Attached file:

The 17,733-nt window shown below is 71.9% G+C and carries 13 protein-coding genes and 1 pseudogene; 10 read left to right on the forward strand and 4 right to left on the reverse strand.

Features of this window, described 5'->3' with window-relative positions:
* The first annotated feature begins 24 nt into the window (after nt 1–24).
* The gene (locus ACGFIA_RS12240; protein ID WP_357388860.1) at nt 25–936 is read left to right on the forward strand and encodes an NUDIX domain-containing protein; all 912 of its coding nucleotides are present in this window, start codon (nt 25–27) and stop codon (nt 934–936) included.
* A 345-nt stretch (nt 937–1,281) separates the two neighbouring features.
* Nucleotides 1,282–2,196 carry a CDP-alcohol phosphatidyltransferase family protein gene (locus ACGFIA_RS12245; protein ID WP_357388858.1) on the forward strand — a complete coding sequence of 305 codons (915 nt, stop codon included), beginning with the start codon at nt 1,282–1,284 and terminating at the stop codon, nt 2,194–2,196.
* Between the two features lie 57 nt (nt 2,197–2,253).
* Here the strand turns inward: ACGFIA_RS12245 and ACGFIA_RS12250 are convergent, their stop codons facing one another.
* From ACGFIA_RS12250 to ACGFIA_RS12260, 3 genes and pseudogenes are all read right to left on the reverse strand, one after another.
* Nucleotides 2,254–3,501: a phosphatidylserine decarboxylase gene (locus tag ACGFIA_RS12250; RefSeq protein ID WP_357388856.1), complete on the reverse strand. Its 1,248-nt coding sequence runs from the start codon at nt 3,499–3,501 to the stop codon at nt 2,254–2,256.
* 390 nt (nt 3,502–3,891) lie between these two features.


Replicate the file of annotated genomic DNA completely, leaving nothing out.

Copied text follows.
The 17,733-nt window shown below is 71.9% G+C and carries 13 protein-coding genes and 1 pseudogene; 10 read left to right on the forward strand and 4 right to left on the reverse strand.

Features of this window, described 5'->3' with window-relative positions:
* The first annotated feature begins 24 nt into the window (after nt 1–24).
* The gene (locus ACGFIA_RS12240; protein ID WP_357388860.1) at nt 25–936 is read left to right on the forward strand and encodes an NUDIX domain-containing protein; all 912 of its coding nucleotides are present in this window, start codon (nt 25–27) and stop codon (nt 934–936) included.
* A 345-nt stretch (nt 937–1,281) separates the two neighbouring features.
* Nucleotides 1,282–2,196 carry a CDP-alcohol phosphatidyltransferase family protein gene (locus ACGFIA_RS12245; protein ID WP_357388858.1) on the forward strand — a complete coding sequence of 305 codons (915 nt, stop codon included), beginning with the start codon at nt 1,282–1,284 and terminating at the stop codon, nt 2,194–2,196.
* Between the two features lie 57 nt (nt 2,197–2,253).
* Here the strand turns inward: ACGFIA_RS12245 and ACGFIA_RS12250 are convergent, their stop codons facing one another.
* From ACGFIA_RS12250 to ACGFIA_RS12260, 3 genes and pseudogenes are all read right to left on the reverse strand, one after another.
* Nucleotides 2,254–3,501: a phosphatidylserine decarboxylase gene (locus tag ACGFIA_RS12250; RefSeq protein ID WP_357388856.1), complete on the reverse strand. Its 1,248-nt coding sequence runs from the start codon at nt 3,499–3,501 to the stop codon at nt 2,254–2,256.
* 390 nt (nt 3,502–3,891) lie between these two features.